Bilingual-ed initiative helps fuel voter registration drive

The U.S. presidential race and the future of bilingual education in Arizona drew in 11,000 new voters statewide during the Latino Vote 2000 campaign.

State chapters of the League of United Latin American Citizens were among Hispanic organizations working with the Southwest Voter Registration Education Project, which was hoping to register 5,000 voters in Arizona.

“We are very happy with the results, and we know Proposition 203 was a big reason for the registration turnout,” said Angela Acosta, spokeswoman for the voter registration project based in Los Angeles. Proposition 203 on the statewide ballot Nov. 7 would dismantle bilingual education in Arizona.

Drives were held in 13 states, and officials with the nonpartisan campaign believe they reached their goal of registering 1 million voters, with about 500,000 coming from the Southwest, Acosta said. The three-month drive ended earlier this month, and results are expected to be tallied in about two weeks.

In Pima County, volunteers registered 4,411 new voters, smashing their goal of 1,500, said Teri Martinez, LULAC’s state vice president for women.

“We exceeded our goal by far. The issues that were the driving forces causing people to register were Proposition 203 and the presidential race,” Martinez said.

In the latter, said Martinez, “people wanted to select the best man for the job.”

As for bilingual education, “Once they read the initiative, people decided it was about parental choice. It wasn’t a white and brown issue, and it wasn’t a Spanish and English issue,” said Martinez, summarizing comments heard most often by those registering.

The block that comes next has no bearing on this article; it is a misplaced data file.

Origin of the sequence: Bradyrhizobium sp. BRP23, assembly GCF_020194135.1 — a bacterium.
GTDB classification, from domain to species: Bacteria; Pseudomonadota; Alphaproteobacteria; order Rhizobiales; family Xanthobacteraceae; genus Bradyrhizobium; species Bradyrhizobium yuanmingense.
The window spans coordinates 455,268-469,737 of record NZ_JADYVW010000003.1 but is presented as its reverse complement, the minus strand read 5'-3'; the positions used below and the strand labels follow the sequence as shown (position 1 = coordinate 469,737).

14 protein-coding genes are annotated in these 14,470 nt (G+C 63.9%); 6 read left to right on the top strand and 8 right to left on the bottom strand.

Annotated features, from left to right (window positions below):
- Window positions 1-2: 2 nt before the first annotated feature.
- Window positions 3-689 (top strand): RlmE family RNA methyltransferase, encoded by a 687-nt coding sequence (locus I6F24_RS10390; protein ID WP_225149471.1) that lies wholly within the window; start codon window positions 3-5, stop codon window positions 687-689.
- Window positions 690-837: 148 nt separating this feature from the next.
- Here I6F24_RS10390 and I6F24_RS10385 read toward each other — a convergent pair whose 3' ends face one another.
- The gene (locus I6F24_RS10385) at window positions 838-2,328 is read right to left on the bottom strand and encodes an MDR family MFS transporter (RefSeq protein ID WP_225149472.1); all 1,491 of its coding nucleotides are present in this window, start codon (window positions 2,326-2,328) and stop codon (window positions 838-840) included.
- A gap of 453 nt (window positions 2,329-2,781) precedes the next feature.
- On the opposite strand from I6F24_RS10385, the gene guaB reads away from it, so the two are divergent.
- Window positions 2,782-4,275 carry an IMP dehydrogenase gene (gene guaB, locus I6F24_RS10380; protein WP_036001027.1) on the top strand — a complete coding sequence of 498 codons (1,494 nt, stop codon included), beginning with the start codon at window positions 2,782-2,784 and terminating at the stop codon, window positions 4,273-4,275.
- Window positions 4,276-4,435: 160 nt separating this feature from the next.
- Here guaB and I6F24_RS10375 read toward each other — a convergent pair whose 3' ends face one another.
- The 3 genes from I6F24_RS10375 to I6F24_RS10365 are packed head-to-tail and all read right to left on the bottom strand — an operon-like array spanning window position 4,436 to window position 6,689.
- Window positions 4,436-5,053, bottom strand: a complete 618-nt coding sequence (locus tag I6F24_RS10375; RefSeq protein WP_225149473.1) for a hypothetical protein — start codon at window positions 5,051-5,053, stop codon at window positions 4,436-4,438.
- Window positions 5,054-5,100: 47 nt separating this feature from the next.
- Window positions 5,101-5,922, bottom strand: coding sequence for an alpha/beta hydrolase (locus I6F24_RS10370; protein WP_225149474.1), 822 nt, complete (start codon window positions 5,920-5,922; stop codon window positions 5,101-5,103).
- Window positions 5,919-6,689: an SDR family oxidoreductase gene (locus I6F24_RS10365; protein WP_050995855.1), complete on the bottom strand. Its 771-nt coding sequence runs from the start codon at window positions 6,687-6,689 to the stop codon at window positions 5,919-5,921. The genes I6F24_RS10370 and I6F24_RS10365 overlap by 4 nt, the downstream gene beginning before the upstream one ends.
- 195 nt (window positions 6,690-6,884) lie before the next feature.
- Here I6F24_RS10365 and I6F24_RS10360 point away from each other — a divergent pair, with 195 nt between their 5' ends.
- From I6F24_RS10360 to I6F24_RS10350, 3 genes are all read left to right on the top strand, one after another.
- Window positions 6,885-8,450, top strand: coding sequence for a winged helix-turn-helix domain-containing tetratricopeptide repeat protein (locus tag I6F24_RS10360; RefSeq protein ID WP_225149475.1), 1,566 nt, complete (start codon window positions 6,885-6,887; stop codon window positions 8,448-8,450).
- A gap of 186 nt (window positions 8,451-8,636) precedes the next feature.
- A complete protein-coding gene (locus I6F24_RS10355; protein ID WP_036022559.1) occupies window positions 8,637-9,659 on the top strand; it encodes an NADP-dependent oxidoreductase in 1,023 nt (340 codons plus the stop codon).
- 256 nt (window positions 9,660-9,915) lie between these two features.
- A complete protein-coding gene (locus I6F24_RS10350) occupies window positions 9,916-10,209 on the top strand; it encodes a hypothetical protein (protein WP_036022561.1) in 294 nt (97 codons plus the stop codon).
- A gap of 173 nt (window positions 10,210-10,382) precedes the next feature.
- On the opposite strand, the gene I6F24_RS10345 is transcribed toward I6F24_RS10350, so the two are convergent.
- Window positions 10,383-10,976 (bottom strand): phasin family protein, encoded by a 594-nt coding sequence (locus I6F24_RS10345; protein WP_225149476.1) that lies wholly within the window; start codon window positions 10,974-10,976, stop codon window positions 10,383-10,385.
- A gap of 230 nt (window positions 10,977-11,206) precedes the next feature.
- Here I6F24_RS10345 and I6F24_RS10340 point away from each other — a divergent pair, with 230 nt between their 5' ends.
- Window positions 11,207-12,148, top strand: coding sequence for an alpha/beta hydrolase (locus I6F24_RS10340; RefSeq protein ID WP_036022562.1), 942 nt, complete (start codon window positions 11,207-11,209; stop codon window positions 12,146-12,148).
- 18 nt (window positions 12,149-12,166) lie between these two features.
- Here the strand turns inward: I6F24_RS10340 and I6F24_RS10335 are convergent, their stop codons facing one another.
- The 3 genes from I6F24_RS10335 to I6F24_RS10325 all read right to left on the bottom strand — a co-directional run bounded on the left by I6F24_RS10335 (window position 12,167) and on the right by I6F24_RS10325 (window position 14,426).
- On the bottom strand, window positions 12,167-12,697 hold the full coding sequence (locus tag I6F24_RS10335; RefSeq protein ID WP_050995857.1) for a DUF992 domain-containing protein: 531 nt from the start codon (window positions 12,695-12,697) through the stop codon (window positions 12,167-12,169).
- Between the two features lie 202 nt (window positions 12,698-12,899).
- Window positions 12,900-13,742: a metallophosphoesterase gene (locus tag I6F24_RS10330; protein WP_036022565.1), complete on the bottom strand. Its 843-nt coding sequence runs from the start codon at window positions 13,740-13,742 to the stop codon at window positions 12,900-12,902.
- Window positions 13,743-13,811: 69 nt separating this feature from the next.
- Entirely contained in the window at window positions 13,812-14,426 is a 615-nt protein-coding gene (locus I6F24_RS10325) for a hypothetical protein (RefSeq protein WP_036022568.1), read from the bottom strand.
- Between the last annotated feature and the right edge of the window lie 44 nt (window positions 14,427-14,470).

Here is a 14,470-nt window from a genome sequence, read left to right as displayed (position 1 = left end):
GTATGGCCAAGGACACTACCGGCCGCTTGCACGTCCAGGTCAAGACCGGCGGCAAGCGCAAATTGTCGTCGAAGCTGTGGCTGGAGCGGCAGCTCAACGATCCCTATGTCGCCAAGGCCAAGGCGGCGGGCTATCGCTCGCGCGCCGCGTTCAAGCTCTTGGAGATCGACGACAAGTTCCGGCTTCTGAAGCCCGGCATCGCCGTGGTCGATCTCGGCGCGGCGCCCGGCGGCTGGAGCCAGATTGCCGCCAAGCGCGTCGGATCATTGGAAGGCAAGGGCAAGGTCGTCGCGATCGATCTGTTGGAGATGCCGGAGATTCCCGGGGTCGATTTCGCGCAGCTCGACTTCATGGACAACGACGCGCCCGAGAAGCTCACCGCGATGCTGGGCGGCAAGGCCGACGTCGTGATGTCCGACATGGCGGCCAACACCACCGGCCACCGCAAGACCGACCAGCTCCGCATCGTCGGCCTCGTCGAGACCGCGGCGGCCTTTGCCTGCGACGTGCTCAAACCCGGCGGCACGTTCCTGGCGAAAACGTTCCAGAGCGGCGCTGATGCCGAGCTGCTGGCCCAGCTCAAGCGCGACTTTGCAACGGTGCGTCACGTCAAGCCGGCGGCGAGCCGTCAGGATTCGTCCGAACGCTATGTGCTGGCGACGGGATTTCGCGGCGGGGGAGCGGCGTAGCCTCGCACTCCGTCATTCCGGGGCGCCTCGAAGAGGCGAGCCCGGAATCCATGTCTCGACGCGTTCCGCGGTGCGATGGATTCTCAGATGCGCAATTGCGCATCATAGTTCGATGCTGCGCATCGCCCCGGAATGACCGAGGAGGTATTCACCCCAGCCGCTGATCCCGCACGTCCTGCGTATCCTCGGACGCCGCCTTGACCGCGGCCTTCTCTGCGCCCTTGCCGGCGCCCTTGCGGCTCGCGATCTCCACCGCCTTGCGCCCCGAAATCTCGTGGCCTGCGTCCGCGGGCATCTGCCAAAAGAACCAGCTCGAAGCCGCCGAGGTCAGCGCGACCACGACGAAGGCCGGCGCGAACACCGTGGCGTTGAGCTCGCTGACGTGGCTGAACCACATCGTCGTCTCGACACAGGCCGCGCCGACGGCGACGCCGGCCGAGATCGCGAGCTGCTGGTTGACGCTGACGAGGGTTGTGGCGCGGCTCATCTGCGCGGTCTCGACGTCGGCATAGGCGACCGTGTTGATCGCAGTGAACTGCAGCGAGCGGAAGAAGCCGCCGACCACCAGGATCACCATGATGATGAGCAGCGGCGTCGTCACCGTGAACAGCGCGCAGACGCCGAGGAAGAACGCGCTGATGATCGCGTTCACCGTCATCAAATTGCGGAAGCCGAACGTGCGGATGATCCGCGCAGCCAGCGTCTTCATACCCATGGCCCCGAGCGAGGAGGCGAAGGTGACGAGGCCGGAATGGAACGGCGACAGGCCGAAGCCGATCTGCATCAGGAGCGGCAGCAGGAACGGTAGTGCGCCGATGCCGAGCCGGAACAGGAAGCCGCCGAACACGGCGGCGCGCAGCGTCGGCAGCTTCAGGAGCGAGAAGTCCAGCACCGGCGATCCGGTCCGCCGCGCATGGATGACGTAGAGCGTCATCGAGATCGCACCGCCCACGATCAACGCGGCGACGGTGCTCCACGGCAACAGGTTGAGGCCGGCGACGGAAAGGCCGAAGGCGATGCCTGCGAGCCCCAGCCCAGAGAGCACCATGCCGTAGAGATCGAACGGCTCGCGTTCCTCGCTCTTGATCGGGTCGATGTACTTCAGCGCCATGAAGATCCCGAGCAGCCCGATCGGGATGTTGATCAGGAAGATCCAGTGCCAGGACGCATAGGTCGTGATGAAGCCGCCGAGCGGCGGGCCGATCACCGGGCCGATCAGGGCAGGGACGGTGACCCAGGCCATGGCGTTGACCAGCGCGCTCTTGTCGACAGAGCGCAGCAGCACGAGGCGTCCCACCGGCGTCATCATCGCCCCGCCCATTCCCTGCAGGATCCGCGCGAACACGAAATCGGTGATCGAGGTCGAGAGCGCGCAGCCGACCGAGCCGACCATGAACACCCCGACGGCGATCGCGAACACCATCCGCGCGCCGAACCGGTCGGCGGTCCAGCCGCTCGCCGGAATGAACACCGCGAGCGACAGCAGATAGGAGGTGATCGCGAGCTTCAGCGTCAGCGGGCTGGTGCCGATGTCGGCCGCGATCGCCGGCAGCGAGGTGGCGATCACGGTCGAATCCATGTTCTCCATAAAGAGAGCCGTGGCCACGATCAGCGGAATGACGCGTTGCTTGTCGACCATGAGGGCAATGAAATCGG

She said people were concerned about eliminating parents’ right to choose what type of education was best for their children.

Nearly 30 core volunteers -many University of Arizona and Pima Community College students – hit the malls and community functions and went door-to-door in South Side and West Side neighborhoods, Martinez said.

College students also gave voter education presentations to high school seniors in government classes, and held drives during lunch hours at school cafeterias.

In Pima County, more than half of the 4,411 voters registered were young people, said Martinez, adding that she did not have facts regarding the ages of newly registered voters statewide.

According to 1997 U.S. Census estimates, Tucson is about 30 percent Hispanic, and Hispanics make up about 20 percent of registered city voters. There are 337,600 registered voters in Pima County.

There are an estimated 1.03 million Hispanics living in Arizona, about 22 percent of the state’s population.

No estimates were available on how many of Arizona’s 2 million registered voters are Hispanic.

* Contact Carmen Duarte at 573-4195 or at [email protected]

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